This theory was drawn up by Singer and Schachter and is a mix of the James-Lange theory and appraisal theories. Singer and Schachter stated that emotional arousal (arousal) and then reasoning are needed to value a stimulus before the emotion is identified. They therefore suggested (in terms of the bear story): someone sees the bear, which leads to a physiological reaction (arousal). This leads to a cognitive assessment of the situation, after which the emotion of fear is felt.

Constructivist theories

Constructivist theories state that emotion comes from cognition and that this is modulated by culture and language. One of the most recent theories in this category is that of Lisa Barrett. She suggests that emotions are concepts to get an idea of ​​the sensory input of the body and the world. We form a mental representation of physical changes, which is called core affect. This representation is classified according to language-based emotional categories. These categories vary within the experiences and culture of a person, so there are no empirical criteria for assessing an emotion. Constructivists therefore hypothesize (in terms of the bear story): sensory input (she sees the bear) leads to a physiological reaction (arousal). The brain passes all previous times that it has seen a bear and then categorizes the current response based on all previous experiences suggested by its culture and language. This leads to an emotion, which she can call fear.

Evolutionary psychological approach

Evolutionary psychologists Cosmides and Tooby stated that emotions are conductors of an orchestra of cognitive programs that need to be coordinated to produce successful behavior. They suggest that emotions are a program that controls cognitive subprograms and their interactions. They therefore hypothesize (in terms of the bear story): someone sees the bear, which means the situation is detected and a program is activated that controls the subprograms. The reaction is: perception and attention shift automatically, goals and motivations change from a picnic in the forest to staying alive, information collection programs are activated: we look for a tree as protection, communication changes, interpretation systems are activated, learning systems continue, physiology changes and behavioral rules are activated. Eventually the person runs to the tree.

LeDoux’s high road and low road

Joseph LeDoux stated that people have two emotion systems that work in parallel. One system is a neural system for our emotional responses that is separate from a system that generates a conscious sense of emotion. The emotion-response system is enhanced by evolution to produce rapid responses that increase the chance of survival and reproduction. Conscious feelings are irrelevant to these responses and are not acquired through evolution, but learned through experience. He therefore proposes (in terms of the bear story): someone sees the bear which leads to a quick fight / flight response and at the same time slow cognitive assessment, which leads to an emotion (fear).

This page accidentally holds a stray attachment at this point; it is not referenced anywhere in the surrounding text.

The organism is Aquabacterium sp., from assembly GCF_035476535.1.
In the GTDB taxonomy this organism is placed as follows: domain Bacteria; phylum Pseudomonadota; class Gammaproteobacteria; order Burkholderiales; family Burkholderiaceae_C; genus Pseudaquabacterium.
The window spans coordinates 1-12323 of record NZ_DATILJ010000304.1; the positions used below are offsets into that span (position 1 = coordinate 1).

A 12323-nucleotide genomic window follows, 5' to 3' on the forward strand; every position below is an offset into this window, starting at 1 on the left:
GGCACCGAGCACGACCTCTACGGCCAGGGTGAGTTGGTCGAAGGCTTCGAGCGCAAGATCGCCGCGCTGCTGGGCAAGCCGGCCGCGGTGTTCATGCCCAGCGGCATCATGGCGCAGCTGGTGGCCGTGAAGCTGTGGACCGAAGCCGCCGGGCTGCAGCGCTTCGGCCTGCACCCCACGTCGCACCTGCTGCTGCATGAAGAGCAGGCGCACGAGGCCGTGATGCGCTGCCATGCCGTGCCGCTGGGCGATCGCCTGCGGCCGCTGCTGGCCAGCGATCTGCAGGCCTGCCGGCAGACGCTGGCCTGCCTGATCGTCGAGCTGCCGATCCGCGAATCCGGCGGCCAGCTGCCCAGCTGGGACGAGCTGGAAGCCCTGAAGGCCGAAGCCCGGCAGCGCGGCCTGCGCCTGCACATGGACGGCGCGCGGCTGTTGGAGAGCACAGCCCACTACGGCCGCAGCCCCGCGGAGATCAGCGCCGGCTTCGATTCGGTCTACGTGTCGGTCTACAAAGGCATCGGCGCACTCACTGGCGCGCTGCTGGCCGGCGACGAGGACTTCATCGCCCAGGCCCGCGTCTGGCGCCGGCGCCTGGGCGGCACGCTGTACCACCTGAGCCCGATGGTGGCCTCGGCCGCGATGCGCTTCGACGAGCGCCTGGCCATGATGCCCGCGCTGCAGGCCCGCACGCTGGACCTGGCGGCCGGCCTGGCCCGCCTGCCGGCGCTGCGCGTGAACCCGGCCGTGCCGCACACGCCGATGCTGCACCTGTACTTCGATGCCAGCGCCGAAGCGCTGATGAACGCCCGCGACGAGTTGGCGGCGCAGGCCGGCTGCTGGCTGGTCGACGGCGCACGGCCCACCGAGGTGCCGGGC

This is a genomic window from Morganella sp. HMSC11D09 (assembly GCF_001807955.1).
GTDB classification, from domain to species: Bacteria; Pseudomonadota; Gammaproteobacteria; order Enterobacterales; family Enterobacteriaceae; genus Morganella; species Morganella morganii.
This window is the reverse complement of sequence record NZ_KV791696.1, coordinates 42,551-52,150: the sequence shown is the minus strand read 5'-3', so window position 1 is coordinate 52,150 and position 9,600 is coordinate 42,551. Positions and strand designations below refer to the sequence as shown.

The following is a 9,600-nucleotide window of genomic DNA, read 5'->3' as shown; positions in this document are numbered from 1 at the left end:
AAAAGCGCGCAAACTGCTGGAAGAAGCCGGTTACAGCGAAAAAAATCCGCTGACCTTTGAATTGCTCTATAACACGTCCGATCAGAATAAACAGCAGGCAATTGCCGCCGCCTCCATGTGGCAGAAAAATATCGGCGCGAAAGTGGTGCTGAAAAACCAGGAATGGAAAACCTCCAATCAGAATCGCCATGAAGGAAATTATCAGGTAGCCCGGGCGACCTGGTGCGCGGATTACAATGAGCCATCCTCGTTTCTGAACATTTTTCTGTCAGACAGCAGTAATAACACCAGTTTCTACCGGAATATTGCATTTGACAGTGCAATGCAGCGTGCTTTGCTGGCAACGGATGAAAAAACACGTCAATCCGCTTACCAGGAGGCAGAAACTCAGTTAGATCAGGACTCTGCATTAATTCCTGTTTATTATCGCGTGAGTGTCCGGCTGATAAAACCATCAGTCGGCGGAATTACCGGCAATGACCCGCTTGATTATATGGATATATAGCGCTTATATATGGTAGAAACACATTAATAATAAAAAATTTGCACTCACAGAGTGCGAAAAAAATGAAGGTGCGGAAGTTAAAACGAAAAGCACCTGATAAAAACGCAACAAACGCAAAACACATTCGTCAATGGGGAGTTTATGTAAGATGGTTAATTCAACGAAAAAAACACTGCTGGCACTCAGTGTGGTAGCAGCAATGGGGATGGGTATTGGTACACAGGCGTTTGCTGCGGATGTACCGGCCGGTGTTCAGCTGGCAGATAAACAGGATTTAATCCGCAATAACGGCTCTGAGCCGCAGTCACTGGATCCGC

How are the amygdala involved in emotion?

The amygdala are located near the hippocampus in the medial temporal lobe. The amygdala consist of three groups of nuclei:

  1. Basolateral nuclear complex: lateral, basal and accessory basal nuclei. The basal nucleus is a gatekeeper of amygdala input, which receives input from all sensory systems. It is important for mediating instrumental behavior

  2. Centromedial complex: central and medial nuclei. The medial nucleus is important for innate emotional responses

  3. Cortical nucleus: olfactory part of the amygdala, because it receives input from the olfactory bulb and olfactory cortex

The first researchers to assume that the amygdala were involved in emotion are Klüver and Bucy. They came to the conclusion that monkeys, whose amygdala had been damaged, no longer exhibit a fear reaction on objects that normally cause fear. This is called the Klüver-Bucy syndrome. Today, the amygdala is believed to play an important role in general emotional processing and learning, memory, and attention to emotionally significant stimuli.

What are the interactions between emotion and other cognitive processes?

Implicit emotional learning

If a stimulus, which was previously neutral, is linked to an unpleasant event, you will start to feel uncomfortable the next time you encounter that neutral stimulus. This is also called fear conditioning. Much use is made of this paradigm in investigating emotional learning, because it works the same in many species (people, rats, etc.).

To explain it in terms of the principles of conditioning: an unconditioned stimulus (for example a light) is always preceded by a conditioned stimulus (for example a loud sound). Over time, the animal will show the same response to hearing the loud sound (conditioned response) as to the light (unconditioned response). The conditioned reaction can also be unlearned (extinction) by offering the conditioned stimulus a few times without the unconditioned stimulus.